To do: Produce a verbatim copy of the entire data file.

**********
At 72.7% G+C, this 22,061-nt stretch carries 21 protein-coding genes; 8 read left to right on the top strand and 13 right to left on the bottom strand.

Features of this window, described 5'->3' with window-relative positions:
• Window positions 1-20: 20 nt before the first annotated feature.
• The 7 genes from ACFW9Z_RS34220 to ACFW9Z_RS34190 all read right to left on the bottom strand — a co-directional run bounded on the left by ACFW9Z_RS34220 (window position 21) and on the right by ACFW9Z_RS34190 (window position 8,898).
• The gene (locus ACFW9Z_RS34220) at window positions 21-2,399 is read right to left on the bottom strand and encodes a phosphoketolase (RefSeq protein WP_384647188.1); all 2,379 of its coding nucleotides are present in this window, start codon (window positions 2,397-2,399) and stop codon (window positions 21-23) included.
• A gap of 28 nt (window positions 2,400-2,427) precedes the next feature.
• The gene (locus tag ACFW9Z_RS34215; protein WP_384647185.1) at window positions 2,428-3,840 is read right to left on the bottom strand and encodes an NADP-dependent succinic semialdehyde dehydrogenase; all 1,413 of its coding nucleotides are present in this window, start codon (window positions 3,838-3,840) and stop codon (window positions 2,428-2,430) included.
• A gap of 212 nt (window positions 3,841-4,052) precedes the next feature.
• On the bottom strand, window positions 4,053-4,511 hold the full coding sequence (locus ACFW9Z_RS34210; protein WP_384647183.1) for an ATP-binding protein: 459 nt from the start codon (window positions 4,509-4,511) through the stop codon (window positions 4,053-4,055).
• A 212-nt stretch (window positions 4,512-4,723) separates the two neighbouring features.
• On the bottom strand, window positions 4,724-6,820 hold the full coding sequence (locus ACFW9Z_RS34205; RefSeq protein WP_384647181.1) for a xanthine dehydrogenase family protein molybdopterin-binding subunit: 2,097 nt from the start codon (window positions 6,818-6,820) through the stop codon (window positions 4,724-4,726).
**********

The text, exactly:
At 72.7% G+C, this 22,061-nt stretch carries 21 protein-coding genes; 8 read left to right on the top strand and 13 right to left on the bottom strand.

Features of this window, described 5'->3' with window-relative positions:
• Window positions 1-20: 20 nt before the first annotated feature.
• The 7 genes from ACFW9Z_RS34220 to ACFW9Z_RS34190 all read right to left on the bottom strand — a co-directional run bounded on the left by ACFW9Z_RS34220 (window position 21) and on the right by ACFW9Z_RS34190 (window position 8,898).
• The gene (locus ACFW9Z_RS34220) at window positions 21-2,399 is read right to left on the bottom strand and encodes a phosphoketolase (RefSeq protein WP_384647188.1); all 2,379 of its coding nucleotides are present in this window, start codon (window positions 2,397-2,399) and stop codon (window positions 21-23) included.
• A gap of 28 nt (window positions 2,400-2,427) precedes the next feature.
• The gene (locus tag ACFW9Z_RS34215; protein WP_384647185.1) at window positions 2,428-3,840 is read right to left on the bottom strand and encodes an NADP-dependent succinic semialdehyde dehydrogenase; all 1,413 of its coding nucleotides are present in this window, start codon (window positions 3,838-3,840) and stop codon (window positions 2,428-2,430) included.
• A gap of 212 nt (window positions 3,841-4,052) precedes the next feature.
• On the bottom strand, window positions 4,053-4,511 hold the full coding sequence (locus ACFW9Z_RS34210; protein WP_384647183.1) for an ATP-binding protein: 459 nt from the start codon (window positions 4,509-4,511) through the stop codon (window positions 4,053-4,055).
• A 212-nt stretch (window positions 4,512-4,723) separates the two neighbouring features.
• On the bottom strand, window positions 4,724-6,820 hold the full coding sequence (locus ACFW9Z_RS34205; RefSeq protein WP_384647181.1) for a xanthine dehydrogenase family protein molybdopterin-binding subunit: 2,097 nt from the start codon (window positions 6,818-6,820) through the stop codon (window positions 4,724-4,726).